Get On Up makes viewers want to mimic James Brown’s energy


Kat Shambaugh

Editor-in-chief Alicia became obsessed with the James Brown biopic, or perhaps just Chadwick Boseman.

Alicia Bush, Editor-in-chief

During interviews with Chadwick Boseman, who played legendary hall of famer Jackie Robinson in 42, the break-out actor maintains a humble persona with light chuckles and frequent grins at reporters.  But to perform as the iconic and influential James Brown, Boseman swapped humility for haughtiness and left it all on the dance floor.

In James Brown’s biopic Get On Up, Boseman evolved into “the hardest working man in show business” with only glossy wigs, impressive choreography, and a realistic accent to exceed all expectations of the role. He embodies bravado, confidence, and southern charm, which helped him claim the title of  “Godfather of Soul.” From his staggering strut to the way he grips the microphone and drops to his knees, Boseman skillfully awakens the legendary performer and proves himself a credible actor.

In this beautifully flawed, structureless film, brother screenwriting-duo Jez and John-Henry Butterworth jampacked a rich and famous life into 138-minutes of shock and amazement. Directed by Tate Taylor (The Help), the film displays Brown’s mother (played by Viola Davis) abandoning him and his abusive father (Lennie James) shipping him to his brothel-running Aunt Honey’s (Octavia Spencer) home.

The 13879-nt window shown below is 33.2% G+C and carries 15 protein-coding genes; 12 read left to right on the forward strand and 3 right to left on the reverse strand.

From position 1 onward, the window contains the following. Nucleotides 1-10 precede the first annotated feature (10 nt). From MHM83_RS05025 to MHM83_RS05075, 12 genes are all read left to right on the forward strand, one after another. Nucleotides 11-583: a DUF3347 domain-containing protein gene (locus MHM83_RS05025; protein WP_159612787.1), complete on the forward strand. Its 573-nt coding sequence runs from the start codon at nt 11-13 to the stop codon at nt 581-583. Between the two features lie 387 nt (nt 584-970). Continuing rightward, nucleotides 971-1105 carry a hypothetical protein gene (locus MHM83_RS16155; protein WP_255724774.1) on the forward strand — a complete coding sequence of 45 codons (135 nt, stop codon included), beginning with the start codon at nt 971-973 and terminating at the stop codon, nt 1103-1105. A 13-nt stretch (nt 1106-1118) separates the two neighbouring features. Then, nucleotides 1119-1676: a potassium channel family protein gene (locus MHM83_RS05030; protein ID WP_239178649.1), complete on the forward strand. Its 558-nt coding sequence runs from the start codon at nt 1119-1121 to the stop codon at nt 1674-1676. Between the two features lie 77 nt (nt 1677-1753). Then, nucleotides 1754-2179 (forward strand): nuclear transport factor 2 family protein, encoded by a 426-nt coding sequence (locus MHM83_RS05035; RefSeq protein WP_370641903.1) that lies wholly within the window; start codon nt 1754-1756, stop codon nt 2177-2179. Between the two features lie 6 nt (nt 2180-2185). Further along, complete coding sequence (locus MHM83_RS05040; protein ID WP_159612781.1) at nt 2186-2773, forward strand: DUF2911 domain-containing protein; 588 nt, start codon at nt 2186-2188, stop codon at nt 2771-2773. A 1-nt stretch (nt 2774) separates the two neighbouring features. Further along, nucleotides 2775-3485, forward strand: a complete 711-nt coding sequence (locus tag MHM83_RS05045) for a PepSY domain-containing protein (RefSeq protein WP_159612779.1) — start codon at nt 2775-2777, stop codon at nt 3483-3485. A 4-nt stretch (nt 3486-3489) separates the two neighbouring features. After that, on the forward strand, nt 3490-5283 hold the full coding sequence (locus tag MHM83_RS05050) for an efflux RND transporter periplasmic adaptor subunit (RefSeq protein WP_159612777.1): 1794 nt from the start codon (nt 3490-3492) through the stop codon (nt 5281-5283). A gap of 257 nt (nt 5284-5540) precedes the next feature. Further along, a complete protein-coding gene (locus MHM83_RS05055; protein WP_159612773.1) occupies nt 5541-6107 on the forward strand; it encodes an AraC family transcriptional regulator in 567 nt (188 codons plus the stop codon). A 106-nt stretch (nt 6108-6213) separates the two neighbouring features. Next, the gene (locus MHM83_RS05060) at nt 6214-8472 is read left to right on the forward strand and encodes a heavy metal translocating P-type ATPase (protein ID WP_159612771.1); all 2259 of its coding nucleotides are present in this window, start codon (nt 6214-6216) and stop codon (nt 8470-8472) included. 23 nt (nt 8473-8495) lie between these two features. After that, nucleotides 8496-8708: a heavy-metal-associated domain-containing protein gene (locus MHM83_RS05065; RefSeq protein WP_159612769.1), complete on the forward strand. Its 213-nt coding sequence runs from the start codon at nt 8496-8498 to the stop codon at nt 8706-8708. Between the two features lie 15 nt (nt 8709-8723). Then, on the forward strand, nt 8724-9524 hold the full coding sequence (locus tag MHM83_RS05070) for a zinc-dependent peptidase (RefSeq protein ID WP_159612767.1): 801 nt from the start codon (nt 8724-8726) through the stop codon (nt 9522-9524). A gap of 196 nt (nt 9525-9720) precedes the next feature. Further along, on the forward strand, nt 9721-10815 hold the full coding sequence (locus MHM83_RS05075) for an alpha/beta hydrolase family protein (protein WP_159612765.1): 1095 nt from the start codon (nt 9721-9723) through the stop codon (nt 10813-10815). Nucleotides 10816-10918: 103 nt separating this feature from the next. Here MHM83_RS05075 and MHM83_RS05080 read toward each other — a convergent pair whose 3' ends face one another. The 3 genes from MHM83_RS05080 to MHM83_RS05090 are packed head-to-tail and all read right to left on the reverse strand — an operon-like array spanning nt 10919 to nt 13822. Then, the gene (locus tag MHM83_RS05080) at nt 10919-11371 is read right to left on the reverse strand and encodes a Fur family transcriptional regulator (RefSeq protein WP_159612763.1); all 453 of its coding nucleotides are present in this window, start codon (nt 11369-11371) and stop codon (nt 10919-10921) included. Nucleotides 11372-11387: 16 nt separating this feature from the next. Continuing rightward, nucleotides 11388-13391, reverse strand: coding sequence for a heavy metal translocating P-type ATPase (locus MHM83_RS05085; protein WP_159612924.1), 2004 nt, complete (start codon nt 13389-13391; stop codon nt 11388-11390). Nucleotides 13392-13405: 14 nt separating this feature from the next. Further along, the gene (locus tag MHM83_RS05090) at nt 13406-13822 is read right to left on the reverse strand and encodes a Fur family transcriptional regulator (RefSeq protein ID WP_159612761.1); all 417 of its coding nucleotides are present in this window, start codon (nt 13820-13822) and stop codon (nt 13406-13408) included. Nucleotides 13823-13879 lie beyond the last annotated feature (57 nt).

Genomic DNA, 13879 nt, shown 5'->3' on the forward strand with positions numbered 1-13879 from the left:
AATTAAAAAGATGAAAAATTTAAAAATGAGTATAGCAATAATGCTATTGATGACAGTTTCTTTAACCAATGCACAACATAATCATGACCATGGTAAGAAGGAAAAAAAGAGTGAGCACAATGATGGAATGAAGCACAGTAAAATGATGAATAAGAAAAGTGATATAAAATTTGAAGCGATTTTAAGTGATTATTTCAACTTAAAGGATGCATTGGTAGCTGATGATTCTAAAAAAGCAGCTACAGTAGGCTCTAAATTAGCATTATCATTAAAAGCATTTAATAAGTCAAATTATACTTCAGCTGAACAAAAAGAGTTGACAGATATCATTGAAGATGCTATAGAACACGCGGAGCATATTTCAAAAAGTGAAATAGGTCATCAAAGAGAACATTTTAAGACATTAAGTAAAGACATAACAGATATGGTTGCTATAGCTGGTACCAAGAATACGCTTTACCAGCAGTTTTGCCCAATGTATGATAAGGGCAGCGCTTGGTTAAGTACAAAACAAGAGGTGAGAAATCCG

The audience also sees Brown during his teenage years where he steals a 3-piece suit and lands himself in jail. After meeting lead singer of the The Famous Flames Bobby Byrd (Nelsan Ellis), Brown gets released and joins the Flames. After taking over the band and later starting a solo career, Brown’s headstrong characteristics lead him to drugs and domestic abuse of second wife Deidre “DeeDee” Brown (Jill Scott), which the film only captures in tiny intervals.

Scenes frequently flash between Brown’s childhood and adulthood, seemingly at the most inopportune times; however, between each interval, the audience catches a deeper glimpse of what molded Brown’s existence. And although certain scenes felt underdeveloped, which leaves the audience in a frenzy at times, the film revolutionizes just as Brown’s image did. Aside from the recurring flashbacks, the frequent use of asides feels somewhat awkward.

The cast’s characterization, covered in passion and professionalism, shines in this particular film. Many agree that Boseman’s performance as Brown supercedes Jamie Foxx’s performance as Ray Charles in the 2007 biopic Ray. While Boseman is considered the star, Ellis also brilliantly plays a loyal friend, regardless of Brown’s shenanigans. The script also possesses several classic and humorous lines to make the viewing enjoyable.

Overall, Get On Up showcased an exemplary production with some of Hollywood’s most talented individuals. After two successful biopics, Boseman proves worthy of more roles and numerous awards to come.

The Chant’s grade: A-